I felt ready to pack my shit up and go home in the first week after I had been repeatedly told I was too fat, couldn’t speak any Mandarin, and just wanted a hug from someone familiar. Having friends here can really make or break you. I can only speak for myself, but my homesickness in the first week was intense. It was a huge help having someone I already knew here, someone who already knew the ropes and could ease me into life here. Cass had already been through all the emotions and struggles I was facing and could take some of that stress from me by doing simple things, like teaching me how to get food delivered, how to say basic phrases, and just being there to sob at while pissed on China Red Wine (it’s a thing).

Told ya.

The Pollution

Honestly, the pollution is not as bad as it’s reported to be by Western media, but I wasn’t going to put it as a ‘good’ point. Yes, there are days where you can tell it’s bad, and you do need that mask. Even on bad days, I’ll see a lot of people not wearing a mask at all, so I feel like a tit wearing it. Which is funny because I’d get no more stares than normally, which brings me on to my next point nicely.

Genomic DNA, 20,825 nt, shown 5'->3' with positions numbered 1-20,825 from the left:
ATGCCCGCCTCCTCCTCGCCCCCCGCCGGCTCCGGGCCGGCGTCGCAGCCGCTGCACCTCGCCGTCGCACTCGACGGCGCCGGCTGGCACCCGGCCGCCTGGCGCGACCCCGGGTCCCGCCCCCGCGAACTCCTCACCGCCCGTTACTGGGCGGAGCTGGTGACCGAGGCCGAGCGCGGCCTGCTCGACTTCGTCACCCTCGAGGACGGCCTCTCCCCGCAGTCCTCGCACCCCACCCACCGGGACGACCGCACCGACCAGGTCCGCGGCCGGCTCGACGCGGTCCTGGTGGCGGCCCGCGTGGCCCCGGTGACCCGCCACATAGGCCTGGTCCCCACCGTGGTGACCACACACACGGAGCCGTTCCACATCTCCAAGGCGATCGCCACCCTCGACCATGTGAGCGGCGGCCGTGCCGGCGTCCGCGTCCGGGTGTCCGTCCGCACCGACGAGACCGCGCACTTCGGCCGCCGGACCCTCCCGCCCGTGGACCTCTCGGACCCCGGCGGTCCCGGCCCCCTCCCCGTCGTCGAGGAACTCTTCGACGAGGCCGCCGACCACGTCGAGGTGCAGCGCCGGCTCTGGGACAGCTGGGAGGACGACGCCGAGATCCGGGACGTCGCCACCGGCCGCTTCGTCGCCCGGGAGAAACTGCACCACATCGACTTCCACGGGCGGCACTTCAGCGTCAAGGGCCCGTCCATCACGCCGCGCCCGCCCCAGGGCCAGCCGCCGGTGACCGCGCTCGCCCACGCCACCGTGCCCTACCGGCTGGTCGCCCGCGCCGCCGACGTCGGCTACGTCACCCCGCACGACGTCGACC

The staring

The staring can be a little more intense than pollution. I’m used to being stared at and having comments made about my weight back in England, but it’s a little bit more intimidating when you have literally no idea what these people are saying. I regularly have people stare at me on the Subway, and I’ve started meeting them with a smile and a wave, and 9 times out of 10 they’ll wave back. The worst of it was Beijing Zoo.